How to Fix the Oscars


Well, here we are, nearly a week after the 90th Academy Awards sported record-low viewership numbers. Nielsen suggested they were seen only by a handful of wandering channel-surfers and that strange guy down the street who collects antique dog bowls. No, seriously, only about 26.5 million people tuned in. As reported on Wednesday, that’s a 16% drop from 2017… when the experts were also panicking about how terrible the declining viewership was.

Anyway, since that all happened almost a week ago, we’ve had plenty of time for all manner of critics, experts, Hollywood acolytes and on-the-street opinion-givers to mull over why the Academy Awards can’t seem to get people to give a hoot.

Is it the humor-lite monologues, shot through with political commentary and inside-baseball nasty potshots, they’ve asked? Is it the fact that the show stretches on longer that the lifespan of your average housefly? Or that it’s so packed with celebrity finger-pointing and chest-thumping speeches that it’s about as annoying as your average housefly? Could it be changing viewer habits? The lure of streaming TV? Cable cutters?

And the answer is: Yes. I’m sure all of those things have a part in the declining equation.

I’m sure that the minds behind the Oscars will come up with tons of lights-camera-action solutions. The powers-that-be will create a list of potential new hosts. They’ll try to find ways to make the event more empowered, more culturally significant, more this, more that. They’ll power up and double down, doing all they can to get the majority of Americans to wake up to just how important the ideas of all those directors, actors and producers really are.

In my humble opinion, however, they’re kinda missing the point. In fact, they’ve been missing it for a good long while, and will likely go on missing it. Some have been screaming about it, but I thought I’d whisper it here, anyway. Hey, I’ll even weave it into an old campaign slogan, since politics seems to be so central to an awards show these days:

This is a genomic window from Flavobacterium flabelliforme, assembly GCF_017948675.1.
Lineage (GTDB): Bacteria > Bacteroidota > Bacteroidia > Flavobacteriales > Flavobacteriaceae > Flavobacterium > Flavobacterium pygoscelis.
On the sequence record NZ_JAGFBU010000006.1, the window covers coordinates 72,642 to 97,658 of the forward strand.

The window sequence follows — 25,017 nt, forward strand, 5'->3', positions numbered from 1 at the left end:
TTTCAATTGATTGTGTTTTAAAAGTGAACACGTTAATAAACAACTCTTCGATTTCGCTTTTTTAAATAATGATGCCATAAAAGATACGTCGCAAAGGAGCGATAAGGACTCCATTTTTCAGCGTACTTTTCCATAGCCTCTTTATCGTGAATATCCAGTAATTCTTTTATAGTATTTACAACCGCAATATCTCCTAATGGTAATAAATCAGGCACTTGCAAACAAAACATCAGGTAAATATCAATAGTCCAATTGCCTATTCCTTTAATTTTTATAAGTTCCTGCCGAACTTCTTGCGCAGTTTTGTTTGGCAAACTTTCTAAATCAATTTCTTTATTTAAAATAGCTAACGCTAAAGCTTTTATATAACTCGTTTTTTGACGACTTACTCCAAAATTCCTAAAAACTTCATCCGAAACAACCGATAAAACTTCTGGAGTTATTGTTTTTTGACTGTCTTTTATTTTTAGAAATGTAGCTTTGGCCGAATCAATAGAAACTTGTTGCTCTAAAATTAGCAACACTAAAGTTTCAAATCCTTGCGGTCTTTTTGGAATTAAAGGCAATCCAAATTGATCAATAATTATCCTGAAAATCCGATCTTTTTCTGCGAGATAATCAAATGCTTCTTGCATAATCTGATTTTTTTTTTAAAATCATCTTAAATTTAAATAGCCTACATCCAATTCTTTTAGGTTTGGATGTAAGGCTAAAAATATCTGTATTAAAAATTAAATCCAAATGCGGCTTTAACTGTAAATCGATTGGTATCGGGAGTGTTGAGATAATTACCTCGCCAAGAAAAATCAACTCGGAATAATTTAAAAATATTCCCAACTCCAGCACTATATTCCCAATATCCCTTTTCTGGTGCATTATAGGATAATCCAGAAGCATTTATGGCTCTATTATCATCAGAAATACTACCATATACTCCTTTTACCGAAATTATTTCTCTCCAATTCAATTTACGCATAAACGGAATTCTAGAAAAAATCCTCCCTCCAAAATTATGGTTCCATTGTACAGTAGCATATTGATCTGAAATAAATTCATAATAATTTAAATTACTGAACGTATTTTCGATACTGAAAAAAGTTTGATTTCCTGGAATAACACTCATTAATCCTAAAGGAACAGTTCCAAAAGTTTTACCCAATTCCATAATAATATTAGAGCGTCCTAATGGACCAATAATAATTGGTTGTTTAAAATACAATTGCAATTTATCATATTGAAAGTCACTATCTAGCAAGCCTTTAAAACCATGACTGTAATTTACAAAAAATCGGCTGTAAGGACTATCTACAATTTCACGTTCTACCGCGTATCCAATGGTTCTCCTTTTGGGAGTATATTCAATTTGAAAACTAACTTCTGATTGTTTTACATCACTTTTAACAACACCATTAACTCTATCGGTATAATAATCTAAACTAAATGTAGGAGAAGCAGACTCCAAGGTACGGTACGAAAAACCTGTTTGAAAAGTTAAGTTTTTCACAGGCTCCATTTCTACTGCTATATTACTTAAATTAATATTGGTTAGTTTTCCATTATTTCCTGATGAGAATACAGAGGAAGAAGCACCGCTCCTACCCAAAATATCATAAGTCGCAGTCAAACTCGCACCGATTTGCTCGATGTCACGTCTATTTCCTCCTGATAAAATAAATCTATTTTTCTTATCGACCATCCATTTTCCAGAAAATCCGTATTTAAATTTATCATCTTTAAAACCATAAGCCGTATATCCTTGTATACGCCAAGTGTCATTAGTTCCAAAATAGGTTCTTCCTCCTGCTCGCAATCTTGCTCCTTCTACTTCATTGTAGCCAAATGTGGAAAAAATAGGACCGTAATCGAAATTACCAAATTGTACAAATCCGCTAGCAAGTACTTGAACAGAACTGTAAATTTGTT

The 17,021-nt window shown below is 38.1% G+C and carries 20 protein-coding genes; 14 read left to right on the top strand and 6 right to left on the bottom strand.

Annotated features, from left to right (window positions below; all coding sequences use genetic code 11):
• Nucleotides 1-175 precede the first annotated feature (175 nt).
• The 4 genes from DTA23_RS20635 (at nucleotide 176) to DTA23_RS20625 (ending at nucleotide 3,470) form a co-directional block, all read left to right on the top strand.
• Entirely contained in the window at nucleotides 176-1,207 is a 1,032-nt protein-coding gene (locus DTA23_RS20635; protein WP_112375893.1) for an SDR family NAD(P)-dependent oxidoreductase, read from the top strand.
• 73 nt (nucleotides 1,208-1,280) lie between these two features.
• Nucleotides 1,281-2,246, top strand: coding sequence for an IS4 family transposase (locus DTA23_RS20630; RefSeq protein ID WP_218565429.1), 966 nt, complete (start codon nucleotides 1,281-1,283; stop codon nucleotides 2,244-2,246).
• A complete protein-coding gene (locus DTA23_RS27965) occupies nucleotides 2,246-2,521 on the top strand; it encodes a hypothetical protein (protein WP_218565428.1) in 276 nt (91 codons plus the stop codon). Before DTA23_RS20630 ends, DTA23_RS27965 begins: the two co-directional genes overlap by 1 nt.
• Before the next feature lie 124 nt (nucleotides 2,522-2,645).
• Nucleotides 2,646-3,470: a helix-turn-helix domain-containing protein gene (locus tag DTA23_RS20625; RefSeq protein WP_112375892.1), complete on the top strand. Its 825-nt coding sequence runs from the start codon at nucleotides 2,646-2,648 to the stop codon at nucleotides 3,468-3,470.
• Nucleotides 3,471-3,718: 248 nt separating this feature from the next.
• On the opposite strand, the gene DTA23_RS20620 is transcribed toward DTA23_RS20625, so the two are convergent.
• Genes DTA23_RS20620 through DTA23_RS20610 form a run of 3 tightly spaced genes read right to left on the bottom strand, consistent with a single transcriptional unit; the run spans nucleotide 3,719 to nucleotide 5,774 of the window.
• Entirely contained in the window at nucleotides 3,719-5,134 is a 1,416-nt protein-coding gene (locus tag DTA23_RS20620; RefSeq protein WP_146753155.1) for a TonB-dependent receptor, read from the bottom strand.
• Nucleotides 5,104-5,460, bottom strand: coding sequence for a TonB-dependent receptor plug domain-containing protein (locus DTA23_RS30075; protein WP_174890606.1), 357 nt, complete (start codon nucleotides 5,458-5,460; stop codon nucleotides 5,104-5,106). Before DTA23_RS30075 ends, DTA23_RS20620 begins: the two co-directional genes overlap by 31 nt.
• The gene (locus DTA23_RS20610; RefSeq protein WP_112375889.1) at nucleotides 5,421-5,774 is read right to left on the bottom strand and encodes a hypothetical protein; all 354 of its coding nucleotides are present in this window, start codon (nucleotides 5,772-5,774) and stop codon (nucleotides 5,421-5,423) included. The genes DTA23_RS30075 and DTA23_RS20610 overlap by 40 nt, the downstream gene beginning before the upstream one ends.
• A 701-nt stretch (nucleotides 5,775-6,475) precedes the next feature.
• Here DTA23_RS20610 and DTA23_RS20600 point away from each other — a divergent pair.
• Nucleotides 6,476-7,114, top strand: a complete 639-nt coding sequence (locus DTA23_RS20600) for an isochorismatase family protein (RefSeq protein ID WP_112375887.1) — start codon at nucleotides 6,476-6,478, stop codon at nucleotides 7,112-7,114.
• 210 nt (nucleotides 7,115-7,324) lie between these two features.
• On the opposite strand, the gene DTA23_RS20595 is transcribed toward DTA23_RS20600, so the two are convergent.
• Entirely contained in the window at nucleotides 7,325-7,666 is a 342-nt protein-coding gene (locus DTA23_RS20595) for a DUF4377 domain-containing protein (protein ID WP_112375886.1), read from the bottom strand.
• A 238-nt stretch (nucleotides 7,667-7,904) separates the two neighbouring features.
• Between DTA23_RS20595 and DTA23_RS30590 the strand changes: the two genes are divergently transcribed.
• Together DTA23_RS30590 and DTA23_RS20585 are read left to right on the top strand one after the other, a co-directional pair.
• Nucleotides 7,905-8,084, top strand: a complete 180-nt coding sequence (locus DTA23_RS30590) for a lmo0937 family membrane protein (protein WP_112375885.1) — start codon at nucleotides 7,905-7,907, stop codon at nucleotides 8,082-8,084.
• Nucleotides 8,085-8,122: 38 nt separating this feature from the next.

It’s the movies, stupid!

Think about it. What if Hollywood stopped worrying about trying to get people to care about the movies they care about, and simply paid attention to the movies we care about?

It’s a novel idea, but not all that tough to put into practice.

The reason that the Best Picture category was expanded to more than five nomination slots a few years back (which fluctuates between six and 10), was because somebody wanted to make it possible to include the fun, people-pleasing pics that folks who buy actual movie tickets enjoyed. That’s how it was pitched, anyway. So why not actually give that idea a shot? I mean, does anyone remember the year when the Academy Awards hit their high water mark? It was 1998, when the Oscars drew a record high of 57 million viewers. That was the year that Titanic won. You know, that little movie that nobody saw or cared about.

The fact is, we folks out here in flyover country still enjoy good movies. Our favorites may not always radically reshape the world, but that’s OK. They’re still good movies. And we love the movie-going experience. Pricey though it may be, a theater trip is something of a cool affair—featuring new theater loungers and a pumped-up menu of tasty treats—that can make for a fun diversion, a great date, or an enjoyable evening with the family.

All the Academy needs to do is represent that special joy and the films that make us most joyous. I mean that’s what Oscar night is really supposed to be about, right? It’s about celebrating well-made, memorable products and the people who make them.

I’d suggest to the Academy Awards crew that we love the movies, and we’d be willing to spend an evening saluting the many myriad movies that we turn out in droves to see. But we’re just sorta, maybe, a little tiny bit tired of … them.

Who wrote this?

Bob Hoose is a senior associate editor for Plugged In, a producer/writer for Focus on the Family’s Adventures in Odyssey, a writer of plays and musicals and one-half of the former comedy/drama duo Custer & Hoose. He is a husband, father of three and a relatively new granddad.

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